You can use the curing medium as is, but I gained some experiential insight on this later in the process. After the initial drying stage, I noticed that the egg yolks inevitably accumulate granules during the curing process, crystalized in an outer layer covering the surface. I realized that grinding the medium would likely result in a nicer-looking yolk, as the granules on the surface would be smaller, and consequently be less prominent in the flavor when eaten. In the salt batch, the whole crystals did contribute a noticeable zing, which was not necessarily unpleasant. I do believe my results would be improved by grinding the curing medium briefly in a food processor. The consistency shouldn’t be powder-fine, but ideally wouldn’t be made of whole crystals.
Whether you’re using the curing medium as is, or have ground it in a food processor, pour about half of it into the dish. Gently shake to create an even layer across the bottom, aiming for at least an inch of depth. Next, gently press the large end of a clean quail egg into the medium, creating small wells where you want to yolks to be. (Remember to keep generous spacing between them.) Once all the wells are made, it’s time to separate the eggs.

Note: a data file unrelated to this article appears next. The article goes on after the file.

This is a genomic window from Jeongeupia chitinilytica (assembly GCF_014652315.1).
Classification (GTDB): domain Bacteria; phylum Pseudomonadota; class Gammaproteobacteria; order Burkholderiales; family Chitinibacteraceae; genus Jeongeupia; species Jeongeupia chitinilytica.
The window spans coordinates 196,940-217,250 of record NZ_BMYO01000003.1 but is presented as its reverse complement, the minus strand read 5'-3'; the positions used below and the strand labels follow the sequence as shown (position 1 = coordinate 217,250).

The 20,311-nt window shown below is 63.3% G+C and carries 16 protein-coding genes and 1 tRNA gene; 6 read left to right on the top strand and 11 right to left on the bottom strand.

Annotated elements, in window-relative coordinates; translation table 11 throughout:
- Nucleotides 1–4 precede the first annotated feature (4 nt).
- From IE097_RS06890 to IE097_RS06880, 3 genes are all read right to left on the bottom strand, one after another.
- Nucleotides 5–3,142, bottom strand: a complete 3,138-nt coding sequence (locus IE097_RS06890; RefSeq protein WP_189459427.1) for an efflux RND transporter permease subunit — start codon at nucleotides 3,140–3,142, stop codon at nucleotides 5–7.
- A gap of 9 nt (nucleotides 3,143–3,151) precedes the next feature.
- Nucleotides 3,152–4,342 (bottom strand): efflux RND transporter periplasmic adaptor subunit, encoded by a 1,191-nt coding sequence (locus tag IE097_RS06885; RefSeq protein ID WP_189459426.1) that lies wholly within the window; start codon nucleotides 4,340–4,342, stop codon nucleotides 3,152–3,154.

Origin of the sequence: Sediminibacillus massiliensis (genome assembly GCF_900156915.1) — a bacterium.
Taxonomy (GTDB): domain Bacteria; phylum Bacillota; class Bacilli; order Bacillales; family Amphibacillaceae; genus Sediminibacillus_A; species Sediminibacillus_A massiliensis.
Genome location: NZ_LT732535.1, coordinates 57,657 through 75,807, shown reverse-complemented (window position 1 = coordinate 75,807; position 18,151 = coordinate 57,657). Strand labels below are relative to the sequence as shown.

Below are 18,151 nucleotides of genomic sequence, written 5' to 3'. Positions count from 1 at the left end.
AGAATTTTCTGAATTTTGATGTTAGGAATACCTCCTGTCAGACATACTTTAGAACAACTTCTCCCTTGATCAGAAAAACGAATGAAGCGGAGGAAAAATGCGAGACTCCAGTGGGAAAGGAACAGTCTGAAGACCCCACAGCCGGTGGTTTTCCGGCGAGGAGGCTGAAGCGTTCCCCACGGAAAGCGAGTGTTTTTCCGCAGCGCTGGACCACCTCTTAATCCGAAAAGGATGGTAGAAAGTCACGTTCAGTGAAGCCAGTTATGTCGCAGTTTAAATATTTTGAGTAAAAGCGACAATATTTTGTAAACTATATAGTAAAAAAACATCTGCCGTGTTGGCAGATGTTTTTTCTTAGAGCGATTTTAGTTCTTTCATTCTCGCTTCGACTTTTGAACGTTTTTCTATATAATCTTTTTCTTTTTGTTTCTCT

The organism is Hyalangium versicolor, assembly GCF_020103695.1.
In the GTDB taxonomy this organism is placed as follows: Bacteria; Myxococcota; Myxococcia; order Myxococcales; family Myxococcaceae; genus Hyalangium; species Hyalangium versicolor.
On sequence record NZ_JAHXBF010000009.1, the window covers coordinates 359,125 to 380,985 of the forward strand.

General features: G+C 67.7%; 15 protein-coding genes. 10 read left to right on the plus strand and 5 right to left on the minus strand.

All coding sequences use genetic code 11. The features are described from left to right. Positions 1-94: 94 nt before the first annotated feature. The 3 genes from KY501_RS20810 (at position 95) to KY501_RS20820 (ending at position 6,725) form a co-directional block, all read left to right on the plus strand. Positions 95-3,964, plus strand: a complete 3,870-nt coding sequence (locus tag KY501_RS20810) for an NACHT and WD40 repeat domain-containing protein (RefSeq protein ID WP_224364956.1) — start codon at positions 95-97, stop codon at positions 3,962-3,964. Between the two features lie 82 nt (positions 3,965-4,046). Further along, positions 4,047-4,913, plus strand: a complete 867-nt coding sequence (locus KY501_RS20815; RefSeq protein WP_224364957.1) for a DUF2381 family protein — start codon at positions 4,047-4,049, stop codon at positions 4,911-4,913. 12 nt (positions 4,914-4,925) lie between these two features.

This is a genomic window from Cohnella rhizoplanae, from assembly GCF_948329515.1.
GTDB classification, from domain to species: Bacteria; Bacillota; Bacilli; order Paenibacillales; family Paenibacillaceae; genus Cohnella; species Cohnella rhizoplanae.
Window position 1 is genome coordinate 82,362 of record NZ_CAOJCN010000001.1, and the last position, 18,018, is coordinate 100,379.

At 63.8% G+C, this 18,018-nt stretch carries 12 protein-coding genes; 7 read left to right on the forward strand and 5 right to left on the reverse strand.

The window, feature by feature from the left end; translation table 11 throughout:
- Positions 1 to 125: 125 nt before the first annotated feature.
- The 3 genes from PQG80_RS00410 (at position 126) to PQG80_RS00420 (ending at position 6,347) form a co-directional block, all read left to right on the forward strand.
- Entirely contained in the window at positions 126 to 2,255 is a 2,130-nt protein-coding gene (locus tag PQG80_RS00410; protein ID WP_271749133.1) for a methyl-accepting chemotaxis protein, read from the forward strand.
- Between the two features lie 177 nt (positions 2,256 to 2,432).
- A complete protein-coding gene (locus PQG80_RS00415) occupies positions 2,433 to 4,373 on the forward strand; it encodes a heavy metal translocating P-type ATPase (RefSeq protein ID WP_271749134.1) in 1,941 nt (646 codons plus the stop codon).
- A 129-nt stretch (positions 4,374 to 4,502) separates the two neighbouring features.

Fresh Eggs are Best
Make sure your eggs have been washed and are as fresh as possible. Use the float test to choose your eggs. You only want the best of the best for this project. Separating the eggs can be the tricky part in this process, but I discovered a helpful technique: Holding the egg, make a restrained “thwack” with a sharp knife to break through the shell and membrane toward the base end. With the tip of the knife, saw around in a circle in shallow motions to create a little cap you can take off. Pour the egg yolk into the cap. White should spill out, and I found it most successful to gently pull off the egg white as it hangs out, instead of transferring the yolk back and forth between shell pieces. The fewer cap-to-shell transfers, the less likely it will be to break the yolk.